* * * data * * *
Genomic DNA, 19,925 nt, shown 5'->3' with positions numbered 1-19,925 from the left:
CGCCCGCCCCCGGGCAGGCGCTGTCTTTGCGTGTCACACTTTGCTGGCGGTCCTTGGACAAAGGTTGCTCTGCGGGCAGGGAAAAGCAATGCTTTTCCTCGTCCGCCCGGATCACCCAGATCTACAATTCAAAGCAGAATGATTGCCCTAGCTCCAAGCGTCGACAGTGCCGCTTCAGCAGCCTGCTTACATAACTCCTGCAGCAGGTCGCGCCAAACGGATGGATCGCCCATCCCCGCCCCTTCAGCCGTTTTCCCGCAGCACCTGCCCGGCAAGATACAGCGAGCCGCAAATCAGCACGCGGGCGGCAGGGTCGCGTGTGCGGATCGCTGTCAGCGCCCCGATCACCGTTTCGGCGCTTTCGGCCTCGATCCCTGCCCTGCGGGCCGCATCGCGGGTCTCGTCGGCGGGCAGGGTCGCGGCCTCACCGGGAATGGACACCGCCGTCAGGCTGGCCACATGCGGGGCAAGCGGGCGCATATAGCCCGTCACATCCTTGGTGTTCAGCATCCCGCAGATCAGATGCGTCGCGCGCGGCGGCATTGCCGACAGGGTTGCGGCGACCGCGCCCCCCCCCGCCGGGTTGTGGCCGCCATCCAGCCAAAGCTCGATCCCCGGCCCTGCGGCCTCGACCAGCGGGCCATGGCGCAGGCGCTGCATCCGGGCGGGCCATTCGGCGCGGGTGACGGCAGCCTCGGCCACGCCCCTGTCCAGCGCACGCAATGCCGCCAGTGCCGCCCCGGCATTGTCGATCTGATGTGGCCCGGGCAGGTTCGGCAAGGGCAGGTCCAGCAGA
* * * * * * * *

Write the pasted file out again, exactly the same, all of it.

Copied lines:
Genomic DNA, 19,925 nt, shown 5'->3' with positions numbered 1-19,925 from the left:
CGCCCGCCCCCGGGCAGGCGCTGTCTTTGCGTGTCACACTTTGCTGGCGGTCCTTGGACAAAGGTTGCTCTGCGGGCAGGGAAAAGCAATGCTTTTCCTCGTCCGCCCGGATCACCCAGATCTACAATTCAAAGCAGAATGATTGCCCTAGCTCCAAGCGTCGACAGTGCCGCTTCAGCAGCCTGCTTACATAACTCCTGCAGCAGGTCGCGCCAAACGGATGGATCGCCCATCCCCGCCCCTTCAGCCGTTTTCCCGCAGCACCTGCCCGGCAAGATACAGCGAGCCGCAAATCAGCACGCGGGCGGCAGGGTCGCGTGTGCGGATCGCTGTCAGCGCCCCGATCACCGTTTCGGCGCTTTCGGCCTCGATCCCTGCCCTGCGGGCCGCATCGCGGGTCTCGTCGGCGGGCAGGGTCGCGGCCTCACCGGGAATGGACACCGCCGTCAGGCTGGCCACATGCGGGGCAAGCGGGCGCATATAGCCCGTCACATCCTTGGTGTTCAGCATCCCGCAGATCAGATGCGTCGCGCGCGGCGGCATTGCCGACAGGGTTGCGGCGACCGCGCCCCCCCCCGCCGGGTTGTGGCCGCCATCCAGCCAAAGCTCGATCCCCGGCCCTGCGGCCTCGACCAGCGGGCCATGGCGCAGGCGCTGCATCCGGGCGGGCCATTCGGCGCGGGTGACGGCAGCCTCGGCCACGCCCCTGTCCAGCGCACGCAATGCCGCCAGTGCCGCCCCGGCATTGTCGATCTGATGTGGCCCGGGCAGGTTCGGCAAGGGCAGGTCCAGCAGA